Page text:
(Photo credit: Anonymous; Courtesy of the University of Arizona Library, Special Collections)

Stewart L. Udall, 1920-2010

Born in 1920, and educated in Saint Johns, Arizona, Udall attended the University of Arizona for two years until World War II. He served four years in the Air Force as an enlisted B24 gunner, flying 50 missions over Western Europe for which he received the Air Medal with three Oak Leaf Clusters. He returned to the University of Arizona in 1946 where he played guard on a championship basketball team and attended law school. He received his law degree and was admitted to the Arizona bar in 1948. He married Erma Lee Webb during this time. They raised six children.

Udall rapidly became prominent in politics in Tucson and Arizona. As a school board member, he participated in desegregating the Amphitheater School District in Tucson, Arizona, before the U.S. Supreme Court ruled in Brown v. The Board of Education. Stewart Udall was elected to the U.S. House of Representatives from Arizona's 2nd District in 1954. He served with distinction in the House for three terms on the Interior and Education and Labor committees.

In 1960, President Kennedy appointed Stewart Udall as Secretary of the Interior, where his accomplishments during eight years under Presidents Kennedy and Johnson earned him a special place among those ever to serve in that post and have made him an icon in the environmental and conservation communities. Under his leadership, the Interior Department aggressively promoted an expansion of federal public lands and assisted with the enactment of major environmental legislation. Among his accomplishments, Udall oversaw the addition of four parks, six national monuments, eight seashores and lakeshores, nine recreation areas, 20 historic sites and 56 wildlife refuges to the National Park system, including Canyonlands National Park in Utah, North Cascades National Park in Washington, Redwood National Park in California, and the Appalachian National Scenic Trail stretching from Georgia to Maine. Also during Udall's tenure, President Johnson signed into law the Wilderness Act, the Water Quality Act, the Wild and Scenic Rivers Act and National Trails Bill.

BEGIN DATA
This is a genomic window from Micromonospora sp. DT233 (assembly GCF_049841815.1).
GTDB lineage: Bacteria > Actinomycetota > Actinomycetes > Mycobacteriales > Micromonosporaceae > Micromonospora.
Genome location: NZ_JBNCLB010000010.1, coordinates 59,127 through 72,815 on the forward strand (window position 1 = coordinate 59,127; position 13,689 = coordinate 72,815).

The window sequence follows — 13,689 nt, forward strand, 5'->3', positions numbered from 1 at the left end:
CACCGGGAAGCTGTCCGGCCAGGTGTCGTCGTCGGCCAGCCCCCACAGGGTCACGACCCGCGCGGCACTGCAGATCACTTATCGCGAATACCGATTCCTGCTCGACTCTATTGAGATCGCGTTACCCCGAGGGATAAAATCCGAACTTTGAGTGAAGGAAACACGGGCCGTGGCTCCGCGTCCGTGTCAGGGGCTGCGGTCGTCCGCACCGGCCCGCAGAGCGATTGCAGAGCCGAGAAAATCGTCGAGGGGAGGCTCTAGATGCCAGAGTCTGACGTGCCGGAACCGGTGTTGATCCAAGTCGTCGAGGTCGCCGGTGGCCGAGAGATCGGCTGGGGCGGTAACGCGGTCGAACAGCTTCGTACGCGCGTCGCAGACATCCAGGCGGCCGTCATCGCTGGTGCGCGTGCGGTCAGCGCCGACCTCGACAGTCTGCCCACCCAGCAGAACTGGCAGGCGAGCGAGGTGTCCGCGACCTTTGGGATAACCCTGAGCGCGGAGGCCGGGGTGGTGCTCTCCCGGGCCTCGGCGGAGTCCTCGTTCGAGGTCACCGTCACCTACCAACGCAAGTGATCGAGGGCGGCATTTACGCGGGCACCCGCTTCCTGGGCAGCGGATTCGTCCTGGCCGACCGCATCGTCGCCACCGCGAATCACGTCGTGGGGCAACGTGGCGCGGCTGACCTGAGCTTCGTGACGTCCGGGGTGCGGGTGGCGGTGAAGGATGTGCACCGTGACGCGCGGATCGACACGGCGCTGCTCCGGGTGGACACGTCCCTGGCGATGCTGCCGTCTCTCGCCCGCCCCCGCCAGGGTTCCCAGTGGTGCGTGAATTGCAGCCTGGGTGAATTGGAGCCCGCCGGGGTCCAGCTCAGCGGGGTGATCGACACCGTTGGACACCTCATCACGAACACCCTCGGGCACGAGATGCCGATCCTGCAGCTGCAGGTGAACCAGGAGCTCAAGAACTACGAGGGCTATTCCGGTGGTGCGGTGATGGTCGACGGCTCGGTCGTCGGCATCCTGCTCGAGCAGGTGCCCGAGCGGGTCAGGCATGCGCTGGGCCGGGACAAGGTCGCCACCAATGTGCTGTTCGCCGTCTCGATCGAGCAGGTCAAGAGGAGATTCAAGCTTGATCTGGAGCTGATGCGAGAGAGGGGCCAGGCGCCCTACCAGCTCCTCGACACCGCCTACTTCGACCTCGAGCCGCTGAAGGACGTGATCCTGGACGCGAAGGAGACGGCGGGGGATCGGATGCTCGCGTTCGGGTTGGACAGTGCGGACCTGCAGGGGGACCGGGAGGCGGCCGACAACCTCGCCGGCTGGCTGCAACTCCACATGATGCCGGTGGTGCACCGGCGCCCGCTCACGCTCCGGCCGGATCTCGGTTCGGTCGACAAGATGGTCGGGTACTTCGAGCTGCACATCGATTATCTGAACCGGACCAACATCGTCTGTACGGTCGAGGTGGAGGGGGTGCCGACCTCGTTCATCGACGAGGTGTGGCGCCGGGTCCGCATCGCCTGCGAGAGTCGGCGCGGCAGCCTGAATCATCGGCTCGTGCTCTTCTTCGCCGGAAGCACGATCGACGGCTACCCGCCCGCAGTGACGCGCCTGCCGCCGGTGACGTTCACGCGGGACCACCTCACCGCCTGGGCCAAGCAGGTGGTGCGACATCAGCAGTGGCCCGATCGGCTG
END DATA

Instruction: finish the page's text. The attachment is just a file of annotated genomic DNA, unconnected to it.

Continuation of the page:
In Ken Burns' notable documentary on the history of the national parks, which aired on public television last fall, one finds that the contributions of only a few other Americans, such as Teddy Roosevelt, compare to the achievements of Stewart Udall during his eight years at Interior Secretary.

Stewart Udall also helped spark a cultural renaissance in America by setting in motion initiatives that led to the Kennedy Center, Wolf Trap Farm Park, the National Endowments for Arts and the Humanities, and the revived Ford's Theatre. Upon Udall's recommendation President Kennedy asked former U.S. Poet Laureate Robert Frost to read an original poem at his inauguration, establishing a precedent for that occasion.

A pioneer of the environmental movement, Udall warned of a conservation crisis in the 1960s with his best-selling book on environmental attitudes in the United States, The Quiet Crisis (1963). In the book, he wrote about the dangers of pollution, overuse of natural resources, and dwindling open spaces. Along with Rachel Carson's Silent Spring, The Quiet Crisis is credited with creating a consciousness in the country leading to the environmental movement. Stewart Udall once famously stated, "Plans to protect air and water, wilderness and wildlife are in fact plans to protect man."